The reality of COVID-19, the coronavirus that wreaks the world’s population, has a far more reaching and perhaps lasting impact than the severe acute respiratory syndrome (SARS) outbreak in 2003. Is the current event considered as a “black swan” – an unpredictable event that comes as a surprise along with a major effect? We simply do not know since new information about COVID-19 is constantly emerging. While medical experts in China and across the world are racing to understand the extent of the impact of how the virus spreads and evolves; it is, however, an arduous and lengthy mission.
Daily news of its effect on people and business continues to inundate news channels and social media. Though there may be a temporarily spike in demand for certain commodities due to panic buying which mollifies the freshly inflicted losses experienced by some companies, the cost to businesses across sectors could only be keenly felt in the coming months. Prime Minister Lee Hsien Loong said the ongoing outbreak will have a significant impact on Singapore’s economy in the next couple of quarters.
The broken link
Since the turn of the century, China has become the global powerhouse for production and distribution of goods, churning out world’s leading electronic products and components, as well as driving demand for resources like oil and copper. Such globalization provides companies with the opportunity to build supply chains beyond national borders, making economies much more interconnected.
This lucrative international connection was severely disrupted when a country-wide quarantine initiative was enforced by the government late in January. It further exacerbates the already volatile global economy scarred by the ongoing US-Sino trade war. People are more likely to stay home to avoid getting sick, limiting them from travelling, shopping and working. Doing so stifles demand for consumer goods and services. Tough decisions taken by Chinese companies to temporary curtail production will to any extent strain overseas operations that have direct or indirect link to China.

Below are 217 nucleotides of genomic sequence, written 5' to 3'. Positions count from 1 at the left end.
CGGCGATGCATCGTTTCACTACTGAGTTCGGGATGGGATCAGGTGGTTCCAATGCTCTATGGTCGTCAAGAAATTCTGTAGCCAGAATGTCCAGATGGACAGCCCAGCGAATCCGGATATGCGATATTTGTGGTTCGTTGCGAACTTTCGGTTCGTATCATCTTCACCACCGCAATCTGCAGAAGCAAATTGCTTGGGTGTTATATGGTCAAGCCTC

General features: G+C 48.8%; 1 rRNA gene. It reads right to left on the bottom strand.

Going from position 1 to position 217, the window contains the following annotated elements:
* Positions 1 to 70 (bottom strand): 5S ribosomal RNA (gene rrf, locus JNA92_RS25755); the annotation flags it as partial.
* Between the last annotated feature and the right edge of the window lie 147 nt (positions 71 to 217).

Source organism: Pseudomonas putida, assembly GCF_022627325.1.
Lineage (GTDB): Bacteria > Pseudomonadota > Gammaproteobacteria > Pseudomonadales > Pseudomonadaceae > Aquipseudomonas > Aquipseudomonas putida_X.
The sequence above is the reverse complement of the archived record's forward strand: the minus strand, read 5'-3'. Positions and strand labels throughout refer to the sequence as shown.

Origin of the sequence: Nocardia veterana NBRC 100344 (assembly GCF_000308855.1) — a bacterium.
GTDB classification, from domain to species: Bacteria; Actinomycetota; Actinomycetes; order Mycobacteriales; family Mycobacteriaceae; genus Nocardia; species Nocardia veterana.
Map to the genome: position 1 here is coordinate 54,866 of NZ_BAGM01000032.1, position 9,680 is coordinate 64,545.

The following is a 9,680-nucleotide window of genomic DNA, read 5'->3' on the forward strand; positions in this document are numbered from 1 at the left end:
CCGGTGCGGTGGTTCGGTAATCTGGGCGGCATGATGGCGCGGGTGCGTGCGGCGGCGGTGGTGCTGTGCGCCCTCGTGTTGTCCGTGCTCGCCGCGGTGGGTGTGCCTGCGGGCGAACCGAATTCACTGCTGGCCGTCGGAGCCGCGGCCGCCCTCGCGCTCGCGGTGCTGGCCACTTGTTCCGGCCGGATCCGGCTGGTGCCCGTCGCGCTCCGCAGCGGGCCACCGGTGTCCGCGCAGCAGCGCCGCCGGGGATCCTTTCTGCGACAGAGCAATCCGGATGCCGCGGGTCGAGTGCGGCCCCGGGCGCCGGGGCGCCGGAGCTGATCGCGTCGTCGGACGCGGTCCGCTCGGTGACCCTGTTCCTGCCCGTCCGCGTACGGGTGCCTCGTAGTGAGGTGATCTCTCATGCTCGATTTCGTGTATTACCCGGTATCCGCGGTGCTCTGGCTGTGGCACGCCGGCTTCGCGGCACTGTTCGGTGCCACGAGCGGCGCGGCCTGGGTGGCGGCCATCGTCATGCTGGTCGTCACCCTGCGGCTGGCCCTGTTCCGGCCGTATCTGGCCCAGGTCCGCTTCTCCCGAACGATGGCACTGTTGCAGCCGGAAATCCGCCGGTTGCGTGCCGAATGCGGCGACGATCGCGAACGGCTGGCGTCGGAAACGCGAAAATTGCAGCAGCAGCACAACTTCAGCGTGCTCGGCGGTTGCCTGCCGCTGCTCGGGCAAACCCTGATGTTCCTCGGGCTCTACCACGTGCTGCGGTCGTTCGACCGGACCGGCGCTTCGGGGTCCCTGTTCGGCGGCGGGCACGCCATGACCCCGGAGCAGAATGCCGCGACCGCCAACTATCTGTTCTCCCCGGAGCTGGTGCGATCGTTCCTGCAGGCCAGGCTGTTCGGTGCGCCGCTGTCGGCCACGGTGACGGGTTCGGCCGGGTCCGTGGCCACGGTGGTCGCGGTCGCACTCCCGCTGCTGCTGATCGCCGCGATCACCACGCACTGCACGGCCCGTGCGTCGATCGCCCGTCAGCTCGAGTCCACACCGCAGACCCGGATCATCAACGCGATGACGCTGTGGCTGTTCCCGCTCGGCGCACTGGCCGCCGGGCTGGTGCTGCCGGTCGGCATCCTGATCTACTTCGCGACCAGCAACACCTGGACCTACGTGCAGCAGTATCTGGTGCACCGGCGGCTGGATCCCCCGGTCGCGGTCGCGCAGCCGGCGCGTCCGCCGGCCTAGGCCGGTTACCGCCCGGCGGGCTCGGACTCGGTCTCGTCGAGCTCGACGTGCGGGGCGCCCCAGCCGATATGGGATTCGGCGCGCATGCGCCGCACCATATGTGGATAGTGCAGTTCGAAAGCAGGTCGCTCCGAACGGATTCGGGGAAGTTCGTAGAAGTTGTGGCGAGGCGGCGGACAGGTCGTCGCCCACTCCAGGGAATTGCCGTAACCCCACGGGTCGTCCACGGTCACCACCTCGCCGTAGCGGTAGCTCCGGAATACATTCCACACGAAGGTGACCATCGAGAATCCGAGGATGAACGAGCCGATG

Inevitably, Singapore companies in certain sectors are experiencing serious issues in operations, in particular, those in logistics have seen a decline as much as 70% in business due to transport challenges in China, this is according to Enterprise Singapore. Likewise, other industries such as retail, food and beverage and tourism are affected and suffer different degrees of impact.
Business survival buried under
In a study conducted by the World Bank, a severe pandemic could result economic losses of 4.8% of global GDP, an equivalent of $3 trillion, whilst a moderate pandemic crisis could have an impact of around half this figure. Mild pandemics (like the 2009 H1N1 flu pandemic) may have economic impacts of less than 0.5% of GDP.
In the face of such impact-laden reality, the immediate response is to alleviate further losses to business and swiftly move on to other business-as-usual affairs. However, it seems a far more important issue is being fudged: toughening up organizational resilience. What about another “black swan” with a far more devastating effect than this one?
Unsurprisingly, the business mentality that emphasises cost, performance and profitability as prime concerns backburners matters that crucially bolster corporate defence in time of crisis situations. It is worth noting though the challenging scenarios of COVID-19 will eventually dissipate, it will no doubt manifest in different guises in the future. Think about the SARS 2003 crisis, what have companies learned from the outbreak? Are companies coping better or worse now?
A deer caught in the headlights
A survey conducted by the Business Continuity Institute and British Standards Institution highlights over half the respondent companies consider organizational resilience as essential element for long-term business survival. It fortifies management ability that steers the company and its business through the height of a storm. However, the competitive state of affairs in today’s business force many to immerse in activities distant from organizational resilience. This is akin to the boiling frog syndrome which the poor animal failed to perceive the danger until it is cooked to death. This metaphor betokens a reality in the corporate world where daily priorities of business are unexpectedly overwhelmed by the speed and scale of a crisis.